Wednesday 20 June 2018

Savers left with 'poorer' options as RaboDirect set to close

Rabobank’s head office in the Dutch city of Utrecht
Rabobank’s head office in the Dutch city of Utrecht
Charlie Weston

Charlie Weston

Savers have been dealt a new blow after savings bank RaboDirect confirmed it was closing down.

The online savings bank, which traditionally paid some of the highest savings rates in the country, said it would cease its operations here and close on May 16.

RaboDirect said this followed a decision by its Dutch parent Rabobank Group to simplify its business model across the world and reduce costs.

The deposit taker set up here in 2005, and has more than 90,000 customers with over €3bn on deposit.

It hoovered up deposits during the banking collapse here, as its parent was AAA rated by credit ratings agencies.

The announcement comes at a time when many banks are paying interest rates on savings that are at record low levels.

In a statement, the bank said it would waive the notice period on its saver accounts and would pay the interest earned up to the point of account closure.

"In the case of term deposit accounts, we are paying all the interest that would have been due on the deposits over the full term," it said.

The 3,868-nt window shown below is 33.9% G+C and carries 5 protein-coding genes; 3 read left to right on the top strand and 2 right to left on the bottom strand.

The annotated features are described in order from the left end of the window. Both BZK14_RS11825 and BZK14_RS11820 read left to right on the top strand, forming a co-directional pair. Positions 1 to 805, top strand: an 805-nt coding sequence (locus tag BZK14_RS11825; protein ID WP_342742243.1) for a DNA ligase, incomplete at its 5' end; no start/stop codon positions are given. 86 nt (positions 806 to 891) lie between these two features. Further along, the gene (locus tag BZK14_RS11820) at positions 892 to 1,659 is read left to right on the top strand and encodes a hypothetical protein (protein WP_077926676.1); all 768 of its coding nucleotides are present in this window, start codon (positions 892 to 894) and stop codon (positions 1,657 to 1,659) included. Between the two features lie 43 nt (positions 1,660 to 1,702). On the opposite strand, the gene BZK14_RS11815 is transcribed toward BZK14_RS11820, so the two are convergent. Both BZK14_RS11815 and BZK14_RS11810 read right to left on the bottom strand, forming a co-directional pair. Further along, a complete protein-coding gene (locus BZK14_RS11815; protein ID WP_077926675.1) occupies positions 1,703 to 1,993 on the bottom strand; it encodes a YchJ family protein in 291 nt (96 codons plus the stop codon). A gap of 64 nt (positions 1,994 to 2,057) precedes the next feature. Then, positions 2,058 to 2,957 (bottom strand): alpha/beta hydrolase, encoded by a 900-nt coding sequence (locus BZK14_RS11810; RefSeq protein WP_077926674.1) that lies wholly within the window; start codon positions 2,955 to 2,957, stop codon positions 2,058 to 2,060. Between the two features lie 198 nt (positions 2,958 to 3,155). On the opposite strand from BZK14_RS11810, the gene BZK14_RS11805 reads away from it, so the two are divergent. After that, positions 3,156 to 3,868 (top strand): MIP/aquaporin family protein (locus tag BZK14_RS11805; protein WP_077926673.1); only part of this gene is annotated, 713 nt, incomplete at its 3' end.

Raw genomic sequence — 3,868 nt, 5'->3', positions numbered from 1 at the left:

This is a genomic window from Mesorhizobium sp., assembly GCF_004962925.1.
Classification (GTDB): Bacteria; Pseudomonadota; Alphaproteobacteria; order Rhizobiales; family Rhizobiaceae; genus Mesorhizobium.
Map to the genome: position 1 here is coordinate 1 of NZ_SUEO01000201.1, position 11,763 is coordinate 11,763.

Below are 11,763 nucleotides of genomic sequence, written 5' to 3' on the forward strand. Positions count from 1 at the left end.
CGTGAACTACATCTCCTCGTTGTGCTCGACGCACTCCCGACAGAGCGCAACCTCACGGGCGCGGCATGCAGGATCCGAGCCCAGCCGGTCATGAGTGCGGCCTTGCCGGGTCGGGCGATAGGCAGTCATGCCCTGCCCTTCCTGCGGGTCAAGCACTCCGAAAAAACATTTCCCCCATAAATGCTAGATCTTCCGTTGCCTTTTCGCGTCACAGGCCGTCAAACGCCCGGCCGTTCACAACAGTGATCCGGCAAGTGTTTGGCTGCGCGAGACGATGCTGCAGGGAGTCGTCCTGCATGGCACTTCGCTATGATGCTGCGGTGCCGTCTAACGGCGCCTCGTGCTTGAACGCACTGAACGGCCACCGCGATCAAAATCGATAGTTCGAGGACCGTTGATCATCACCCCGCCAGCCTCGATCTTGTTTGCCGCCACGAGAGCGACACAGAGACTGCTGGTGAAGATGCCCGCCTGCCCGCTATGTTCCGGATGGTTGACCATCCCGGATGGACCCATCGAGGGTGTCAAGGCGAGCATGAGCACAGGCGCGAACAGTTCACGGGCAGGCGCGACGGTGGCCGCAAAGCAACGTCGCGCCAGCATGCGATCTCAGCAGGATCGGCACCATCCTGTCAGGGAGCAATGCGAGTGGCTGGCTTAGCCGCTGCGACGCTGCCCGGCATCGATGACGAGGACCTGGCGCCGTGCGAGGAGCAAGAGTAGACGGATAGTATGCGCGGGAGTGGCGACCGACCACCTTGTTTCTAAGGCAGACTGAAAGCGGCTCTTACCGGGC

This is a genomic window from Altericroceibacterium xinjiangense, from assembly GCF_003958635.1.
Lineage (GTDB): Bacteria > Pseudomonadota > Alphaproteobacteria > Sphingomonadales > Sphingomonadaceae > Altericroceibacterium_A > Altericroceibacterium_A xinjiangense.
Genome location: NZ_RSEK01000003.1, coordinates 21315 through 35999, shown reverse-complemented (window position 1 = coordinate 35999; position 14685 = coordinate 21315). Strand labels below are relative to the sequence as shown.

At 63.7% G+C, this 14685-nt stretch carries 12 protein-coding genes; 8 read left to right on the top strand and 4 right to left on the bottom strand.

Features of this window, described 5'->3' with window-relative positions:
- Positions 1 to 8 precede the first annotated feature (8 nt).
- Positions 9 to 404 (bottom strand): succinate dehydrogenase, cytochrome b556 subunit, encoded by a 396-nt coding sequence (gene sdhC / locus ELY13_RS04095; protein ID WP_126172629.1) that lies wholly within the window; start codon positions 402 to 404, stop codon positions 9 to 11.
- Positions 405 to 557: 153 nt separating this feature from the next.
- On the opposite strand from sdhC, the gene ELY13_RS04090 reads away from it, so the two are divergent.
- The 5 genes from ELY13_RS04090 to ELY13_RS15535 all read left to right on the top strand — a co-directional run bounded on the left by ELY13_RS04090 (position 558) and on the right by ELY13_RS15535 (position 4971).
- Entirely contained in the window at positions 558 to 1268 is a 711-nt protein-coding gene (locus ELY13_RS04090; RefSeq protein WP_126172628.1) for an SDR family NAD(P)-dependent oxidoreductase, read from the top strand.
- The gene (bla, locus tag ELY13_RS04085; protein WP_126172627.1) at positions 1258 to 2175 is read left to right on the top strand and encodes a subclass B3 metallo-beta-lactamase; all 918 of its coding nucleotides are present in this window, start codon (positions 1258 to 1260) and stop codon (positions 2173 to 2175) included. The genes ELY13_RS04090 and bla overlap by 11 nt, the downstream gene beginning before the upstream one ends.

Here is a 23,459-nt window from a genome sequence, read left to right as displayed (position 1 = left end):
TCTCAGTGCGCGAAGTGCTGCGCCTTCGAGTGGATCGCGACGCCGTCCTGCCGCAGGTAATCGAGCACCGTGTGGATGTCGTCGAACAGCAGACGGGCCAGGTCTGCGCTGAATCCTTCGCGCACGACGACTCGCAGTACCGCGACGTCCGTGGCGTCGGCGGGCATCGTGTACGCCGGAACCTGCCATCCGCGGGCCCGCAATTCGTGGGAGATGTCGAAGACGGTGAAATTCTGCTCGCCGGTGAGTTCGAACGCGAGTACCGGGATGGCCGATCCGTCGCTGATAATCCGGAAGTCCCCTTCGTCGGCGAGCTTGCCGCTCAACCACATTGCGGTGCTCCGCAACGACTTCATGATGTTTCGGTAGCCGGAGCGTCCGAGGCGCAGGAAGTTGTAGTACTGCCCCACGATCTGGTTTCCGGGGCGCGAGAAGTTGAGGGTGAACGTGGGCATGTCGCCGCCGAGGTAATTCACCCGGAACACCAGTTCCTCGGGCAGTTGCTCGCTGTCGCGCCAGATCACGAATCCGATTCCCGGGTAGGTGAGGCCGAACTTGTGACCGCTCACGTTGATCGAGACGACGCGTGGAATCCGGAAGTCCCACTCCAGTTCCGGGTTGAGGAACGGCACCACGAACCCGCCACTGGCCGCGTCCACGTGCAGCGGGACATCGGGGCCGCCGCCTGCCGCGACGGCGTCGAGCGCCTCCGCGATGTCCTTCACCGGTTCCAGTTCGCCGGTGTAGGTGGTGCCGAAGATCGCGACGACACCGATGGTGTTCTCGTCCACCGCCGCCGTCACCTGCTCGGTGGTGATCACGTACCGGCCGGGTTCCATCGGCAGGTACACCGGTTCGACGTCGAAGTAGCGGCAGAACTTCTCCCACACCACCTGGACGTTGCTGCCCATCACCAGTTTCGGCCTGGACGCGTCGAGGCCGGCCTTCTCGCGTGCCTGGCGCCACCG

The Dutch financial services group said it plans to pare back its business.

"As conditions have changed across Europe generally, including Ireland, this source of funding is no longer required by Rabobank."

Rabobank said that it remained committed to its corporate banking activities in Ireland.

But financial experts said that the closure was a blow, to savers here. Mark Whelan of price comparison site Bonkers.ie said the departure from the market would affect savers.

"Not too long ago, RaboDirect offered one of the best rates available in the Irish market, but the bank has been steadily cutting the returns available to customers for the last few years."

He said the bank's 90,000 customers would have difficulty finding a savings account that was even remotely attractive.

"The reward for putting €10,000 away for a full year with most banks now wouldn't even yield a €20 return after Dirt."

For those with a lump sum, the best returns in the current market are paid by KBC and Permanent TSB, both paying 0.5pc. For regular saving, KBC has the best rate at 2.5pc, but you need to open a current account to qualify for this rate.

Irish Independent

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